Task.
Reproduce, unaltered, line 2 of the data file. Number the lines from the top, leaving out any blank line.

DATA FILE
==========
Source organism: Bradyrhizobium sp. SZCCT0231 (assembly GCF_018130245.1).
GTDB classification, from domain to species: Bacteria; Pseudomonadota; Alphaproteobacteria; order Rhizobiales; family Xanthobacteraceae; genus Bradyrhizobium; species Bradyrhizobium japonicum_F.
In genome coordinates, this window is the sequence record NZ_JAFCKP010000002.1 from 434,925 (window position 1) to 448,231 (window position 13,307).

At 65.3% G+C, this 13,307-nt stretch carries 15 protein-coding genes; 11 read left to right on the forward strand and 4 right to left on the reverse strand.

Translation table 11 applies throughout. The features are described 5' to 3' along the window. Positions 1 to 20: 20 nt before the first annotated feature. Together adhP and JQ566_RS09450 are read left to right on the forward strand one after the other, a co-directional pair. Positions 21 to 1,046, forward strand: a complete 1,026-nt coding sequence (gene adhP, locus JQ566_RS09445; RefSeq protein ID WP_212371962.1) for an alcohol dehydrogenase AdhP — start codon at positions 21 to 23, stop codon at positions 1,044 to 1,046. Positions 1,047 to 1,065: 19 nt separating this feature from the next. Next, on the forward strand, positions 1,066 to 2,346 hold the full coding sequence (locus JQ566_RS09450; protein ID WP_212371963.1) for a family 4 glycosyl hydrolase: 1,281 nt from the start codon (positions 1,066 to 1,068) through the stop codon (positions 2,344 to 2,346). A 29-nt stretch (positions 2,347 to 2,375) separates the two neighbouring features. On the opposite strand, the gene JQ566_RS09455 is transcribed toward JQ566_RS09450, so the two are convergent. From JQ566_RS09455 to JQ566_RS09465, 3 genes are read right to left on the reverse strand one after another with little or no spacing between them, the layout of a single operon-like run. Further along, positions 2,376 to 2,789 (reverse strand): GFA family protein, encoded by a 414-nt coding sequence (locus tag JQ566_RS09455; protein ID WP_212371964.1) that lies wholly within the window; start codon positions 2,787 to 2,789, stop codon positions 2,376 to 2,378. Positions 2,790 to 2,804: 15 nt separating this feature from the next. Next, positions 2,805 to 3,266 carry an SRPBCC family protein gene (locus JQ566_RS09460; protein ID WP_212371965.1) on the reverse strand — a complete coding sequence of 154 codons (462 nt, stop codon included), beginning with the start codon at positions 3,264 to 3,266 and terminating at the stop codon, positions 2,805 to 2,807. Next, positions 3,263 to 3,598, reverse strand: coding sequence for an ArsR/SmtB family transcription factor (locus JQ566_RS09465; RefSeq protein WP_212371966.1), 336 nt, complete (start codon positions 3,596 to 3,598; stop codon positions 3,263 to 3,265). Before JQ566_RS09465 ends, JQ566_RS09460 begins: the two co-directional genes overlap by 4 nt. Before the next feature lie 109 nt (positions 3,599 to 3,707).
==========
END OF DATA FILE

GTDB classification, from domain to species: Bacteria; Pseudomonadota; Alphaproteobacteria; order Rhizobiales; family Xanthobacteraceae; genus Bradyrhizobium; species Bradyrhizobium japonicum_F.